Poetry Sunday: Shakespeare...again

It's too hot to do much of anything. Temperatures in the triple digits (Fahrenheit) do tend to make one somnambulant. So, instead of doing all the (ahem) hard work required to seek out a new poem for Poetry Sunday, I've decided to feature an "old" one from 2017. Actually, of course, it's a lot older than that, yet evergreen and forever young.


Poetry Sunday: Sonnet 18

When I think of poems about summer, this is the first one that pops into my head. It's one of Shakespeare's most famous sonnets. It compares the person to whom the poem is addressed to a summer day and concludes that although summer may be an uneven and imperfect season ("Sometime too hot the eye of heaven shines..."), for the subject of the poem his/her "eternal summer shall not fade". And it concludes with this famous couplet:

"So long as men can breathe, or eyes can see,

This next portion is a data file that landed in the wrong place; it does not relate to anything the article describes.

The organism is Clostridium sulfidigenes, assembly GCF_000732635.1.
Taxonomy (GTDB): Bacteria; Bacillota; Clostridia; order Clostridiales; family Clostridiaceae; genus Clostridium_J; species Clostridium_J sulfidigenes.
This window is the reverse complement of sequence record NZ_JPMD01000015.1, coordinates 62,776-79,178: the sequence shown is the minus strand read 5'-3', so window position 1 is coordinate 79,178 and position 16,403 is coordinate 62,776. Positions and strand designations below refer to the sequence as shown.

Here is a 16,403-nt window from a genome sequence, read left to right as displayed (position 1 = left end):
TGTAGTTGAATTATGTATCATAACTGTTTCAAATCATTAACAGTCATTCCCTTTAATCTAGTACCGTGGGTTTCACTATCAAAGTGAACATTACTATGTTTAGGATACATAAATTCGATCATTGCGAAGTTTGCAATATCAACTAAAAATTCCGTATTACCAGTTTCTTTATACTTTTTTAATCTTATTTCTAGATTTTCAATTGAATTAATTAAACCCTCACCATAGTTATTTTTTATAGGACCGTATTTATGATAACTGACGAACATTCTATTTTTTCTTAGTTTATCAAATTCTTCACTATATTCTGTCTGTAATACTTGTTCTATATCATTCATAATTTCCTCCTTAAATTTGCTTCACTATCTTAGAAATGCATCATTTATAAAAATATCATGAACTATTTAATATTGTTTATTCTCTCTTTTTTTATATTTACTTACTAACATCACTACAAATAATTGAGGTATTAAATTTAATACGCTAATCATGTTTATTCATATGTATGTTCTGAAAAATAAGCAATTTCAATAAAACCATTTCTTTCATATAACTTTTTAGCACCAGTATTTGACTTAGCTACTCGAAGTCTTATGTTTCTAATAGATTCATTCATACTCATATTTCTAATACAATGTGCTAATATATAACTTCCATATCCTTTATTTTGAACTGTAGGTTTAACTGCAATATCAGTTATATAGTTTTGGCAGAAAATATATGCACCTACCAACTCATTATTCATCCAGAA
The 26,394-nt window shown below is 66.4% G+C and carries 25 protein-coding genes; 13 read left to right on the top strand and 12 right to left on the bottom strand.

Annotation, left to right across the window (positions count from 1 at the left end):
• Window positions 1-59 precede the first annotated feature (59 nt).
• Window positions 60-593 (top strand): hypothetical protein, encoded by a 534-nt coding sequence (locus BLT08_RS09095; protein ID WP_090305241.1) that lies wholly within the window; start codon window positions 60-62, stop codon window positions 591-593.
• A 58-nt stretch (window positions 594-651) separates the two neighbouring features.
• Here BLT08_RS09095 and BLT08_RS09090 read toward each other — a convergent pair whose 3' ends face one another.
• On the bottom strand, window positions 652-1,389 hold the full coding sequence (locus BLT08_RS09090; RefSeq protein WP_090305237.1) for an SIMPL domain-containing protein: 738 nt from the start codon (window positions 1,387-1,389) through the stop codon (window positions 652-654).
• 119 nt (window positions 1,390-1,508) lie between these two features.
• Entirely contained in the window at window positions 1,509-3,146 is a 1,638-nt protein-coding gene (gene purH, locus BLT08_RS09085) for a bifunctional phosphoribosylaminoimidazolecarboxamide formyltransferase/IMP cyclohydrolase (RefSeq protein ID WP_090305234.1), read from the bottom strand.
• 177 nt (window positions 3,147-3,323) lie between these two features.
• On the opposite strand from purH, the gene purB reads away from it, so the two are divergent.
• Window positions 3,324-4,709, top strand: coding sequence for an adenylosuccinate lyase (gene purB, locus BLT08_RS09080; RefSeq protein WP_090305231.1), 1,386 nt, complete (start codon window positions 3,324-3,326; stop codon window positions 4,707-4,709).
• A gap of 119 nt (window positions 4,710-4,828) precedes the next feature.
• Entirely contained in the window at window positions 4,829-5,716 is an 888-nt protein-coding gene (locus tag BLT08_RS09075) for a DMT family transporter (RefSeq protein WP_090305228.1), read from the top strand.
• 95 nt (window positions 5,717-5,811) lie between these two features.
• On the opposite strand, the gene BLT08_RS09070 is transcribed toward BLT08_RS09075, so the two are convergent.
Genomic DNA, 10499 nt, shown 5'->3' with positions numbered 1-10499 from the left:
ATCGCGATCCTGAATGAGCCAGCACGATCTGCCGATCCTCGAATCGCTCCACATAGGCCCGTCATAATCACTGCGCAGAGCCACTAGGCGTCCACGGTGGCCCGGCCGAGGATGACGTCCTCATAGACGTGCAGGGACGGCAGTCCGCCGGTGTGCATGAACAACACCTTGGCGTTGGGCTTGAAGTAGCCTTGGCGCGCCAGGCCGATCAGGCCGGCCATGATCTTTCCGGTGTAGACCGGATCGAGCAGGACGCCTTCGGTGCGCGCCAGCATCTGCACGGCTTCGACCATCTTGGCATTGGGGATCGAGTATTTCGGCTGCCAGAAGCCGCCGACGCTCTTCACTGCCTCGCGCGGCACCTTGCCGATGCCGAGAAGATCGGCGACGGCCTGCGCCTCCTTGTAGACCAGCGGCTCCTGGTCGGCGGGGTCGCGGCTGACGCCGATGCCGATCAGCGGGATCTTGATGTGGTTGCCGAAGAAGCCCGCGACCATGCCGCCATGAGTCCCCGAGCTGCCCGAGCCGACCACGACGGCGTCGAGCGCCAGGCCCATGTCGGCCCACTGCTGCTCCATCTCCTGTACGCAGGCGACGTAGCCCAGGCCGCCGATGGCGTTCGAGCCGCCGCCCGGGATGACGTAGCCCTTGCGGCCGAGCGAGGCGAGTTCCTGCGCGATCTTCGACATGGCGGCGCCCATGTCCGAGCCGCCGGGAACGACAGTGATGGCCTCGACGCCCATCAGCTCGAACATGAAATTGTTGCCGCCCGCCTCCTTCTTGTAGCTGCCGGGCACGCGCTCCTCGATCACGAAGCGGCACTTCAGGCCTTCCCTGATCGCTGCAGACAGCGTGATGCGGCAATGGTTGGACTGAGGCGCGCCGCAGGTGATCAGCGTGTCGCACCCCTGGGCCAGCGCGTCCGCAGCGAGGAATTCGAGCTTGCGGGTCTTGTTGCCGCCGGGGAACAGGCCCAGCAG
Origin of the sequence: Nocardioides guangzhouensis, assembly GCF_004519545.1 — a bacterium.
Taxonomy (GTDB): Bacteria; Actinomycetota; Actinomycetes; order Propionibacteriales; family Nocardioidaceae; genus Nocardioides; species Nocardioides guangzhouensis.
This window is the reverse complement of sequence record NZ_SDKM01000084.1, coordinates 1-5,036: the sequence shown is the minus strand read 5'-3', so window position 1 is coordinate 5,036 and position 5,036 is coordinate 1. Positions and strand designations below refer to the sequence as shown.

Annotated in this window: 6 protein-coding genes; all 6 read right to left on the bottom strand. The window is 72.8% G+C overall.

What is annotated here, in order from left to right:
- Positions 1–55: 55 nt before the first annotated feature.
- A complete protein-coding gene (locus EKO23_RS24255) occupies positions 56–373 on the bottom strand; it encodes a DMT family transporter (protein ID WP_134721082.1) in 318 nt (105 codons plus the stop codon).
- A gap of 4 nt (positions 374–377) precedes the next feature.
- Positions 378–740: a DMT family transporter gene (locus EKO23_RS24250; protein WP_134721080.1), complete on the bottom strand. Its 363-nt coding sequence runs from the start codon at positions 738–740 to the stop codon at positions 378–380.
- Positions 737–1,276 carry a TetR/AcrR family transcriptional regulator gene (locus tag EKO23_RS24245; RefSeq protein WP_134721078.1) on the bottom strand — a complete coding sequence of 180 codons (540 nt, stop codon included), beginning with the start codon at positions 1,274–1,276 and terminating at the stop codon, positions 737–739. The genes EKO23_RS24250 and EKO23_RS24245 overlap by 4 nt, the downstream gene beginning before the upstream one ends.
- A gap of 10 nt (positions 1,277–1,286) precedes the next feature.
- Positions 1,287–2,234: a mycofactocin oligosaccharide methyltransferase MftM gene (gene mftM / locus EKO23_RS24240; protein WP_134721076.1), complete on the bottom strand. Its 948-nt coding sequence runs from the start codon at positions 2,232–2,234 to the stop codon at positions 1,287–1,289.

So long lives this, and this gives life to thee."

He was not wrong.

Sonnet 18

by William Shakespeare

Shall I compare thee to a summer’s day?
Thou art more lovely and more temperate:
Rough winds do shake the darling buds of May,
And summer’s lease hath all too short a date:
Sometime too hot the eye of heaven shines,
And often is his gold complexion dimmed,
And every fair from fair sometime declines,
By chance, or nature’s changing course untrimmed:
But thy eternal summer shall not fade,
Nor lose possession of that fair thou ow’st,
Nor shall death brag thou wander’st in his shade,
When in eternal lines to time thou grow’st,
So long as men can breathe, or eyes can see,
So long lives this, and this gives life to thee.


  1. Every year at some point in spring, the words “darling buds of May” come to mind. As you say, one of his most memorable and beautiful sonnets.

  2. One of my favorite of Shakespeare's sonnets! And it is too hot to want to do much of anything. We'll be at 106 today and 100+ all week. Ugh.

  3. I'm not sure but if this might not be the same lovely comparison if this is said to a person living on the 2023 Texas Gulf Coast as it might have been to a person in England in Shakespeare's day.


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